Urban geology: Gabions in the Dutch townscape

Stephen K Donovan (The Netherlands) Gabions are tools of the engineering geologist, facing elements that are used to stabilize over-steep slopes, such as sea cliffs or railway/roadway cuttings; they also have military applications. The word is derived from the French, gabion, and Italian, gabbione, and originally referred to “A wicker basket, of cylindrical form, usually open at both ends, to be filled with earth, for use in fortification and engineering” (Little et al., 1983, p. 823). A modern gabion used in engineering geology is a cage, box or cylinder, commonly infilled by rocks or concrete, and sometimes sand or soil (https://en.wikipedia.org/wiki/Gabion). Fig. 1. A gabion wall, lacking subtlety, outside the restaurant, ‘De Blausse Engel’, at Amsterdam Zuid railway station. A: General view of castellated wall, separating restaurant patrons (chairs and tables to left) from passers-by. B: Detail of one cobble in the gabion, showing a vein (sphalerite?). Essentially, gabions provide a stable retaining wall that is semi-permanent. That is, they can be more easily removed, modified or replaced than a permanent structure made in concrete, brick or steel. Although they may be aesthetically unpleasing, gabions provide stability in situations where serious erosion problems may exist, which cannot be controlled by alternatives such as re-vegetation (Freeman and Fischenich, 2000). This is a simplification and studies such as that of Druse (2015) explain something of the complexities. So, in the low-lying Netherlands, what uses might be and are found for gabions? It is reasonable to suggest that they might be used in … Read More

To access this post, you must purchase Annual subscription, 12 Month Subscription or Monthly subscription.

All change at Selsey, West Sussex, UK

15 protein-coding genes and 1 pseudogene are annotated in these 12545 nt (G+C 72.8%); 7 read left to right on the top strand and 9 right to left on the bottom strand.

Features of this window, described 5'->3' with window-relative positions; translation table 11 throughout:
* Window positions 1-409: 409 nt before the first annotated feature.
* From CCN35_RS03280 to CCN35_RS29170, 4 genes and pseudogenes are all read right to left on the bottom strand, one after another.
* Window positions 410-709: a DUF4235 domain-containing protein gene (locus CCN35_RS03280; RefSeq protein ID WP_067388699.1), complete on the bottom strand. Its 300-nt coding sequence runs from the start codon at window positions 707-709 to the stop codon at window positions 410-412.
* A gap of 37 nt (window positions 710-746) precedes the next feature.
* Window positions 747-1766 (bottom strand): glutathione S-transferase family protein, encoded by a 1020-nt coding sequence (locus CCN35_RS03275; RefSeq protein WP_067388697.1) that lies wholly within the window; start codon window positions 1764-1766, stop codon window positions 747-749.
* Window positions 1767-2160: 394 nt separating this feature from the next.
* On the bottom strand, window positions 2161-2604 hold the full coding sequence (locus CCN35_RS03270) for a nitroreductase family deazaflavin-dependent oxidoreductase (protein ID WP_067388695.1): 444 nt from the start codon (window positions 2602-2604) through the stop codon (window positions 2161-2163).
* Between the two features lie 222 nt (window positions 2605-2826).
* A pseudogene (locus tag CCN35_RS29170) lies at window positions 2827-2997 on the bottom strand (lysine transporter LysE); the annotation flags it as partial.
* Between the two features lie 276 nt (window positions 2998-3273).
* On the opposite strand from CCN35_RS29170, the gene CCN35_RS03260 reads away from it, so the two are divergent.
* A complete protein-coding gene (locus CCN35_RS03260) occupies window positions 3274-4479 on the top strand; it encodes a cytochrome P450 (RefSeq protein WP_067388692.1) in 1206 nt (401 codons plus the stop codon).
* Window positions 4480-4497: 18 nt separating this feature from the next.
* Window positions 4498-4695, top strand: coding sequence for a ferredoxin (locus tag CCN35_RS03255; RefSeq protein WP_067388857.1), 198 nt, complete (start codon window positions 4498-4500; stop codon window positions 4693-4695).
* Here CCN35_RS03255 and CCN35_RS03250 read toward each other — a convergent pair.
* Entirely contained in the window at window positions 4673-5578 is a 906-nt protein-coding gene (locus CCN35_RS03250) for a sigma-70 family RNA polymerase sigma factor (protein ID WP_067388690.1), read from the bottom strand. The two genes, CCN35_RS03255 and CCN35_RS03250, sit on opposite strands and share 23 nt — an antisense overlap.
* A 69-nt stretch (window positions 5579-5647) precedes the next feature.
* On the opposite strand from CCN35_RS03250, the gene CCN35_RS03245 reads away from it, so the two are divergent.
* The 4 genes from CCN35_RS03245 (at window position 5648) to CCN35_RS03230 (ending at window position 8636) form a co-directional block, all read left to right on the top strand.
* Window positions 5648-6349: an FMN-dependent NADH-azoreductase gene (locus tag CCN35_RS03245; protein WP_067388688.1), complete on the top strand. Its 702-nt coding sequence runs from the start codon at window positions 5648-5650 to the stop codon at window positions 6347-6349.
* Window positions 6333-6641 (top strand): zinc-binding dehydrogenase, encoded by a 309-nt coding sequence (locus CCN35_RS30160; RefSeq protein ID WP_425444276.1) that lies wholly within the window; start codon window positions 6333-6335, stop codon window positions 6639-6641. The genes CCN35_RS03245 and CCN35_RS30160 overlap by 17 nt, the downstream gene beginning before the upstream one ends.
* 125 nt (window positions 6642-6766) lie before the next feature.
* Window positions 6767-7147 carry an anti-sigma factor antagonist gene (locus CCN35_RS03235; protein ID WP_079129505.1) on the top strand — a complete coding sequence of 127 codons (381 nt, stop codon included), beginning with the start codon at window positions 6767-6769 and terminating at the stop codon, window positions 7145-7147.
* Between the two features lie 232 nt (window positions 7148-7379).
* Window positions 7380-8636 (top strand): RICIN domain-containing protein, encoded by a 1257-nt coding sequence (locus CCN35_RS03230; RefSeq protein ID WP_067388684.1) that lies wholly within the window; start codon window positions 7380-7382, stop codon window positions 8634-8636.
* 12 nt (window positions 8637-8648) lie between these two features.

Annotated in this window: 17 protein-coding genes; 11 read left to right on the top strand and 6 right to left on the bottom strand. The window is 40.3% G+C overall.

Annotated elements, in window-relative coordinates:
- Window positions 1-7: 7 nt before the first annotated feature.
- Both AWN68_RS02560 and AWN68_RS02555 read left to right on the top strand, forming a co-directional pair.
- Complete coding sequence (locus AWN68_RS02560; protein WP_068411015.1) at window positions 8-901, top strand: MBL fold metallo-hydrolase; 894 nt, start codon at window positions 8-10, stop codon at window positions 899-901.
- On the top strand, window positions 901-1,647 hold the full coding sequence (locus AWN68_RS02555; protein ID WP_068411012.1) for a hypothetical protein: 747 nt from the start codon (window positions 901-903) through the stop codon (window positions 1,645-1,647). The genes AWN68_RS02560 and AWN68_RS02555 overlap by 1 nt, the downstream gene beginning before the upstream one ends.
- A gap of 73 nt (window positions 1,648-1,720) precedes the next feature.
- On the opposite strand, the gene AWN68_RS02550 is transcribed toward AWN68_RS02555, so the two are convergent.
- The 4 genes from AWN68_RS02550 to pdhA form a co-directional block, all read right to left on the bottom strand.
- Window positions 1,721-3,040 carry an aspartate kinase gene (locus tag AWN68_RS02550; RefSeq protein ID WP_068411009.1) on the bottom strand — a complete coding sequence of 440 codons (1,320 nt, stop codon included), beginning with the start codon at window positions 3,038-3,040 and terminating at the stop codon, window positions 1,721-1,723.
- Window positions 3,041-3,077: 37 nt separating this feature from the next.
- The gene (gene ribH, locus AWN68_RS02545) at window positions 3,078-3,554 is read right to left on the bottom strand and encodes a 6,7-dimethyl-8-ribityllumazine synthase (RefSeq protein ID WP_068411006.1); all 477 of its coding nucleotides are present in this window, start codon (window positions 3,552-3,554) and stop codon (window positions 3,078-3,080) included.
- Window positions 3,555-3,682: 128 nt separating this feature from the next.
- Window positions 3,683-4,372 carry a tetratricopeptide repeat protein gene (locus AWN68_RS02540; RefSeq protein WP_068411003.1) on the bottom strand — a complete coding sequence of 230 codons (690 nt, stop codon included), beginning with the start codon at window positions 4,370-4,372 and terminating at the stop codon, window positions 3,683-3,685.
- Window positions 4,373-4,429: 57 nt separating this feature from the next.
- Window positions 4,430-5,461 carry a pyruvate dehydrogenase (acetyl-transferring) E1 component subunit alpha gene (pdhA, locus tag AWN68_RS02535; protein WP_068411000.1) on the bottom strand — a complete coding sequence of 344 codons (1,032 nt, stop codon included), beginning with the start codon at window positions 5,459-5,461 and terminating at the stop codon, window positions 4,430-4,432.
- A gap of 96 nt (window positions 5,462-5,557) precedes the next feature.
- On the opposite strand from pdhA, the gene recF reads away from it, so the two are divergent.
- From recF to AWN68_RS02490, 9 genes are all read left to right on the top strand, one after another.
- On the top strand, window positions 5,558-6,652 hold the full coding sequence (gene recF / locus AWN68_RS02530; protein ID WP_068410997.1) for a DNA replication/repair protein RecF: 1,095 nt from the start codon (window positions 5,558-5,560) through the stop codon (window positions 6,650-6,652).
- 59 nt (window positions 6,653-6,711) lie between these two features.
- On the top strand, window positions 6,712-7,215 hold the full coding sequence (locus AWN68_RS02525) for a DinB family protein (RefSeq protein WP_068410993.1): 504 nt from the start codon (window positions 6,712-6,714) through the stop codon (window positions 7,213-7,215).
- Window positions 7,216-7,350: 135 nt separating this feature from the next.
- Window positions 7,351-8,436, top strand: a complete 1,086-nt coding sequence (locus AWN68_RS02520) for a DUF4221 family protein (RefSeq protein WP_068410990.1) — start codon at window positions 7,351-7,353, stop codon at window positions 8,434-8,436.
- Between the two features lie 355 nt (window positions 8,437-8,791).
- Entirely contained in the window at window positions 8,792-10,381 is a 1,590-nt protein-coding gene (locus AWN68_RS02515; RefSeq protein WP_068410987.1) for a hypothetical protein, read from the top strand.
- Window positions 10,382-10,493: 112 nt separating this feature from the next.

David Bone (UK) Issue 26 of Deposits magazine in the Spring of 2011 included my article on fossil collecting at Bracklesham Bay in West Sussex, following in the footsteps of my guide book on Fossil hunting at Bracklesham & Selsey, published in 2009. This area has been well known for the foreshore exposures of Palaeogene and Quaternary geology since the mid-nineteenth century and is still very much an area for popular fossil collecting, as well as research. Many readers will have been to Bracklesham or Selsey to collect sharks’ teeth and may have even been lucky enough to find a piece of mammoth bone or tooth. The scientific value of the area is recognised by much of the coastline being designated as a geological Site of Special Scientific Interest (or SSSI). However, this has been impacted by two major coastal defence schemes at Selsey that were completed in 2013, significantly changing access to the foreshore and any exposures of the geology, as well as rendering my guide book in need of a major update. In medieval times, Selsey was effectively an island, although this is no longer the case due to the construction of sea defences and land reclamation. However, Selsey remains a localised area of higher land surrounded by low-lying land prone to flooding (Fig. 1). It has also been an area of coastal erosion and loss of land to the sea throughout recorded history. The relatively unconsolidated Palaeogene and Quaternary sediments exposed in the low cliffs of the … Read More

To access this post, you must purchase Annual subscription, 12 Month Subscription or Monthly subscription.